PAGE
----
The Cinque Terre is one of the most famous and most beautiful coasts in all of Italy. Over the years Maria and I have discovered many of its secrets. On this page we share those secrets.
"Join us in discovering the Cinque Terre, Italy at its most seductive!"
Base yourself in Levanto; Levanto is a vibrant, charming little town and the train runs up and down all day from Levanto to the Cinque Terre.
The train only takes a few minutes between each of the Cinque Terre towns and it costs around 19 Euros for a One Day Cinque Terre Train Card - this allows you unlimited travel between all of the Cinque Terre towns, plus Levanto and La Spezia. The pass also includes free access to those walks where an entrance fee is required.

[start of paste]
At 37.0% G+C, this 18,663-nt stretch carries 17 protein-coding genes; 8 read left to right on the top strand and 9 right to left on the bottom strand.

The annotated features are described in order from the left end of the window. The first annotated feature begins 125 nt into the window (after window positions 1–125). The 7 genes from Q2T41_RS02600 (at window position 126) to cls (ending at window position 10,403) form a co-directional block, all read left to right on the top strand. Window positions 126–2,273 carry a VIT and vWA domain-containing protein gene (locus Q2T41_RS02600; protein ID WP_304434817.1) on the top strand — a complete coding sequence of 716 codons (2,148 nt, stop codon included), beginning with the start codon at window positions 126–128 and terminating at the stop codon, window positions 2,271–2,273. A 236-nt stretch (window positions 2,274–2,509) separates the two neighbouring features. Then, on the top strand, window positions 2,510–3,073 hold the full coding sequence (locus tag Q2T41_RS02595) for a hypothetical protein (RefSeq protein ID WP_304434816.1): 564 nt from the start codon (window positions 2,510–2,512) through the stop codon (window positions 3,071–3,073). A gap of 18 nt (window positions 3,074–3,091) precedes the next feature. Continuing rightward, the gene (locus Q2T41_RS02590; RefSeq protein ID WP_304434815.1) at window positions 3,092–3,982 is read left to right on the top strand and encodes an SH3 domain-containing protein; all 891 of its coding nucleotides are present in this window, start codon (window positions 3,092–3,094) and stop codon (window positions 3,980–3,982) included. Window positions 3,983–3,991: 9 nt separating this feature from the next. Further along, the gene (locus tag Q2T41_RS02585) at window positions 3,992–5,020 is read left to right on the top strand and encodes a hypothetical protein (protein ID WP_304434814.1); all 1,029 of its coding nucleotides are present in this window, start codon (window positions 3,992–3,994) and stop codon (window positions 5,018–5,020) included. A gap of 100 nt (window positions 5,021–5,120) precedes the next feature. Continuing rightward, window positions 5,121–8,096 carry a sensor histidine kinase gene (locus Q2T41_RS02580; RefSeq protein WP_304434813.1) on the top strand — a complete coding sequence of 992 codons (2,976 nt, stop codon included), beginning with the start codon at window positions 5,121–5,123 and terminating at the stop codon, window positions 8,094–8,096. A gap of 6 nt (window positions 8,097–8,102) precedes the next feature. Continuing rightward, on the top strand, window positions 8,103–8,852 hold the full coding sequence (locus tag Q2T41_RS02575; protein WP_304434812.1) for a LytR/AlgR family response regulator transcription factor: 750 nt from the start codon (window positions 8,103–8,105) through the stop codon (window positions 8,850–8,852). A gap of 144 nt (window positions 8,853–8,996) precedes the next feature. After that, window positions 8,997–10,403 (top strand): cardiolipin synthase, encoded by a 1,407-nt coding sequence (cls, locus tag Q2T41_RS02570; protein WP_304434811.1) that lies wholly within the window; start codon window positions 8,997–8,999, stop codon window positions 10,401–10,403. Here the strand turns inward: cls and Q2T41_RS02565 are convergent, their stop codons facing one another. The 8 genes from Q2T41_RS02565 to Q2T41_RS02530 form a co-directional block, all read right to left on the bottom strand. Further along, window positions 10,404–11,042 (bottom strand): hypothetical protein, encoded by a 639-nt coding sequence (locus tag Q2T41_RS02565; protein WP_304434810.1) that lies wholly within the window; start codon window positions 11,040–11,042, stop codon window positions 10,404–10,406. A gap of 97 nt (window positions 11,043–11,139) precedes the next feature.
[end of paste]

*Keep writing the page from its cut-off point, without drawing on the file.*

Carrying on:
In Levanto itself, try to stay at the Oasi Hotel (if you can get in) or the Villa Valentina; the prices, both for hotels and restaurants, are way better in Levanto than on the rest of the Cinque Terre coast. In Levanto you get far friendlier service too as people aren't so overwhelmed by tourists.
Nearly forgot, you've one of the loveliest cycle routes in Italy on your doorstep - here are the details.
Prefer accommodation in the Cinque Terre itself? Not much to choose from, most is horrible and horribly over-priced. A good option though is L’Ancora in Riomaggiore.
More expensive, yet wonderful, is the Porto Roca near Monterosso. The photo below is of the hotel's gorgeous swimming pool.
Try to plan your visit for May, June or September to avoid the crowds.